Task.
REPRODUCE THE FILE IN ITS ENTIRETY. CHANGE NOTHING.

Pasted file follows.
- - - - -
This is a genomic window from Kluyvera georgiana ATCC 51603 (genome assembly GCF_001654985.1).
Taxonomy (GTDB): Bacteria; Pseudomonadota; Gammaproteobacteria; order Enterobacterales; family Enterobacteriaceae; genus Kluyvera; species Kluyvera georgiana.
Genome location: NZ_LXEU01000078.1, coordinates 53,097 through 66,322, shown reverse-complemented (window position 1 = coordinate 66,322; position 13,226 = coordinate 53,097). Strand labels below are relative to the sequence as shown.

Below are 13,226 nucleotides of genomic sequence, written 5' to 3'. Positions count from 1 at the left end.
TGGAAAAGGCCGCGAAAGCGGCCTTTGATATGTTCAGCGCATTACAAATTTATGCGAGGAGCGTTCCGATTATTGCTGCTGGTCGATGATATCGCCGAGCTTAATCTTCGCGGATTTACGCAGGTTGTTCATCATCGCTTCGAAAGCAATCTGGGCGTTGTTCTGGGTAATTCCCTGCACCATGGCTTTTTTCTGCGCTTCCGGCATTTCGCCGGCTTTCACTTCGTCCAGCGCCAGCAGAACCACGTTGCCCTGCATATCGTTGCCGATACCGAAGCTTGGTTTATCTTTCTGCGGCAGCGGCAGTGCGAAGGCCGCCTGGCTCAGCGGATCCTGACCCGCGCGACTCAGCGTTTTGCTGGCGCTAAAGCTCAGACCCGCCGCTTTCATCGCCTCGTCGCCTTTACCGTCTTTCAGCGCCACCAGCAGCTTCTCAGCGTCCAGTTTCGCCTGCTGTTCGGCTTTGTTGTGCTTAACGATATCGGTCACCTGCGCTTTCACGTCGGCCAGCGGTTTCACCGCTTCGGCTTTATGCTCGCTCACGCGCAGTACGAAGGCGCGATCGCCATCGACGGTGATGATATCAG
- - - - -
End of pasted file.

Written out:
This is a genomic window from Kluyvera georgiana ATCC 51603 (genome assembly GCF_001654985.1).
Taxonomy (GTDB): Bacteria; Pseudomonadota; Gammaproteobacteria; order Enterobacterales; family Enterobacteriaceae; genus Kluyvera; species Kluyvera georgiana.
Genome location: NZ_LXEU01000078.1, coordinates 53,097 through 66,322, shown reverse-complemented (window position 1 = coordinate 66,322; position 13,226 = coordinate 53,097). Strand labels below are relative to the sequence as shown.

Below are 13,226 nucleotides of genomic sequence, written 5' to 3'. Positions count from 1 at the left end.
TGGAAAAGGCCGCGAAAGCGGCCTTTGATATGTTCAGCGCATTACAAATTTATGCGAGGAGCGTTCCGATTATTGCTGCTGGTCGATGATATCGCCGAGCTTAATCTTCGCGGATTTACGCAGGTTGTTCATCATCGCTTCGAAAGCAATCTGGGCGTTGTTCTGGGTAATTCCCTGCACCATGGCTTTTTTCTGCGCTTCCGGCATTTCGCCGGCTTTCACTTCGTCCAGCGCCAGCAGAACCACGTTGCCCTGCATATCGTTGCCGATACCGAAGCTTGGTTTATCTTTCTGCGGCAGCGGCAGTGCGAAGGCCGCCTGGCTCAGCGGATCCTGACCCGCGCGACTCAGCGTTTTGCTGGCGCTAAAGCTCAGACCCGCCGCTTTCATCGCCTCGTCGCCTTTACCGTCTTTCAGCGCCACCAGCAGCTTCTCAGCGTCCAGTTTCGCCTGCTGTTCGGCTTTGTTGTGCTTAACGATATCGGTCACCTGCGCTTTCACGTCGGCCAGCGGTTTCACCGCTTCGGCTTTATGCTCGCTCACGCGCAGTACGAAGGCGCGATCGCCATCGACGGTGATGATATCAG